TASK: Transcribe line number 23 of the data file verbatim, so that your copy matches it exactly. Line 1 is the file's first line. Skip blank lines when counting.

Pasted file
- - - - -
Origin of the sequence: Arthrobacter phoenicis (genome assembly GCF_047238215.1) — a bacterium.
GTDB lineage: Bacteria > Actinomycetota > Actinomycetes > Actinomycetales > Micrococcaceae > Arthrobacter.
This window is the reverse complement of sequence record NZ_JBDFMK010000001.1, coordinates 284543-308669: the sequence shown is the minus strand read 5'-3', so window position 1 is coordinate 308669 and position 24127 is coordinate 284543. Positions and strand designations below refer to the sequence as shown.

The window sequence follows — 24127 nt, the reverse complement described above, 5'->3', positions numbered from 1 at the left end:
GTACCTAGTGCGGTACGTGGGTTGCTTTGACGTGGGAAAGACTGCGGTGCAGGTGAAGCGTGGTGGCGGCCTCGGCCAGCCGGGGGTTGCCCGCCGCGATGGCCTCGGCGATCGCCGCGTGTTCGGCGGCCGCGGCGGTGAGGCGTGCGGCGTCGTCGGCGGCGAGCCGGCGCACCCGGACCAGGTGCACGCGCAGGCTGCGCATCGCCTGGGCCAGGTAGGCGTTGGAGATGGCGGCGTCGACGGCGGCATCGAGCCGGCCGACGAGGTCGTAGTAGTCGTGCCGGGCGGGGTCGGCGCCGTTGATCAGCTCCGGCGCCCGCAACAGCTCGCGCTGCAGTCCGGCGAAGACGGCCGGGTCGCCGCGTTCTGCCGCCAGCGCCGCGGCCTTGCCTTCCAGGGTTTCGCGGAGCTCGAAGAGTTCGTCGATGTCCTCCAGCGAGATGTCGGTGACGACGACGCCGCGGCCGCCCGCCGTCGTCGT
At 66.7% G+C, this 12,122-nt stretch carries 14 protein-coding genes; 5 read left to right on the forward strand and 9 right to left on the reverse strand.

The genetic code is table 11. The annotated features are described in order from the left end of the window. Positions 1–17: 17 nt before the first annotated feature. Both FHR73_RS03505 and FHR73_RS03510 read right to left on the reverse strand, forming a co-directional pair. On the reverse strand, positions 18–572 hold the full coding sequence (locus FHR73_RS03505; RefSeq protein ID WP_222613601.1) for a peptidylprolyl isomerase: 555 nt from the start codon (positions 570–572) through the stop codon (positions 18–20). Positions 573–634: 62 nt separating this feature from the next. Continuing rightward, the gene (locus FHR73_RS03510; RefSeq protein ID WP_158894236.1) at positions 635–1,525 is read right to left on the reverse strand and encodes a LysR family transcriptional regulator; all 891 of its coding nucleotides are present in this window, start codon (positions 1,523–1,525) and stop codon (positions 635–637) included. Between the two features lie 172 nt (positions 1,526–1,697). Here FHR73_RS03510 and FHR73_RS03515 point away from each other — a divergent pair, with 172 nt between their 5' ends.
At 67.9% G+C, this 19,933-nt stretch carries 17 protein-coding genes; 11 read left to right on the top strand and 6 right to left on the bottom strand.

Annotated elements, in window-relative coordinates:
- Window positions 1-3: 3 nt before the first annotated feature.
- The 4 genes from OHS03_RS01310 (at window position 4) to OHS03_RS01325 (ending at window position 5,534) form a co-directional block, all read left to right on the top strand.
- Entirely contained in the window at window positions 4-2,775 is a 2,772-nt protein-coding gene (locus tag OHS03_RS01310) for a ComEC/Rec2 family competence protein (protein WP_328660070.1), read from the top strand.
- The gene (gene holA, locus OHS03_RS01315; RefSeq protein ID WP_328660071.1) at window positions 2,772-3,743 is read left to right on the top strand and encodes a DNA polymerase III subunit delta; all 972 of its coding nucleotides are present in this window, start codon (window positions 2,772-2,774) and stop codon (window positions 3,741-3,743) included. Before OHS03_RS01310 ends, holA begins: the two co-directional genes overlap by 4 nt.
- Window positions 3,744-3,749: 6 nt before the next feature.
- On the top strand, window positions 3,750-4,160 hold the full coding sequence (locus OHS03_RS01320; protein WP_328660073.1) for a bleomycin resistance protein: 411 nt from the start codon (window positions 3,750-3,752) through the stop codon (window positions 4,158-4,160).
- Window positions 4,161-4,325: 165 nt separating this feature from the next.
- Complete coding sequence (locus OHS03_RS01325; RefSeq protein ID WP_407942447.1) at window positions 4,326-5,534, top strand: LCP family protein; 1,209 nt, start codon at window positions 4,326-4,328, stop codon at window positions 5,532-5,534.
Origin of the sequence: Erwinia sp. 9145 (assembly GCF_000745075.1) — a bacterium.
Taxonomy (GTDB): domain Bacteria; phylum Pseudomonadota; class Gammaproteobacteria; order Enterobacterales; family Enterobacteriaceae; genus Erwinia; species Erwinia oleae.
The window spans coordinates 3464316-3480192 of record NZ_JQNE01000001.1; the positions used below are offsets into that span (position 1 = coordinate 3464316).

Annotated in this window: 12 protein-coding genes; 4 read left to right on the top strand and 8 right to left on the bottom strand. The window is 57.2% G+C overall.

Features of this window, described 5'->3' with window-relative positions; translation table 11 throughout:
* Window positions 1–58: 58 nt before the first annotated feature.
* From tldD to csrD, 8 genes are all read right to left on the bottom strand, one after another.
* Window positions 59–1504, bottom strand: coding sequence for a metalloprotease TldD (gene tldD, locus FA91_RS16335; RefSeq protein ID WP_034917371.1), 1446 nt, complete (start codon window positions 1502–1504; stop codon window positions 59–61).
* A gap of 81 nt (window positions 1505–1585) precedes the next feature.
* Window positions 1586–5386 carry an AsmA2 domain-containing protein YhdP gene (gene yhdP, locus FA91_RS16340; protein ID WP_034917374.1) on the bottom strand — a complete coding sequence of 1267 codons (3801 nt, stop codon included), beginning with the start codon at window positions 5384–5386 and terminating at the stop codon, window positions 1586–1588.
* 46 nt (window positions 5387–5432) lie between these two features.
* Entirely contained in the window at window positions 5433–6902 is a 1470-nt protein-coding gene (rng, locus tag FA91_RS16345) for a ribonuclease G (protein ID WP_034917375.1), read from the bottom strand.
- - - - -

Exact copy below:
* Window positions 1–58: 58 nt before the first annotated feature.